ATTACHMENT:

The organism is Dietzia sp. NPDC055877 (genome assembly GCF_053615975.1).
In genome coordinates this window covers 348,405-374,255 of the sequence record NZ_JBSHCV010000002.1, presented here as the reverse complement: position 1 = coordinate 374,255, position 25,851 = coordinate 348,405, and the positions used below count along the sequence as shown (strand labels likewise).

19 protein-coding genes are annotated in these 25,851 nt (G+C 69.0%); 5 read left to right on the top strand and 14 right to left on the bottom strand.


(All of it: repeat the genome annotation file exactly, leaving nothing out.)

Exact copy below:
The organism is Dietzia sp. NPDC055877 (genome assembly GCF_053615975.1).
In genome coordinates this window covers 348,405-374,255 of the sequence record NZ_JBSHCV010000002.1, presented here as the reverse complement: position 1 = coordinate 374,255, position 25,851 = coordinate 348,405, and the positions used below count along the sequence as shown (strand labels likewise).

19 protein-coding genes are annotated in these 25,851 nt (G+C 69.0%); 5 read left to right on the top strand and 14 right to left on the bottom strand.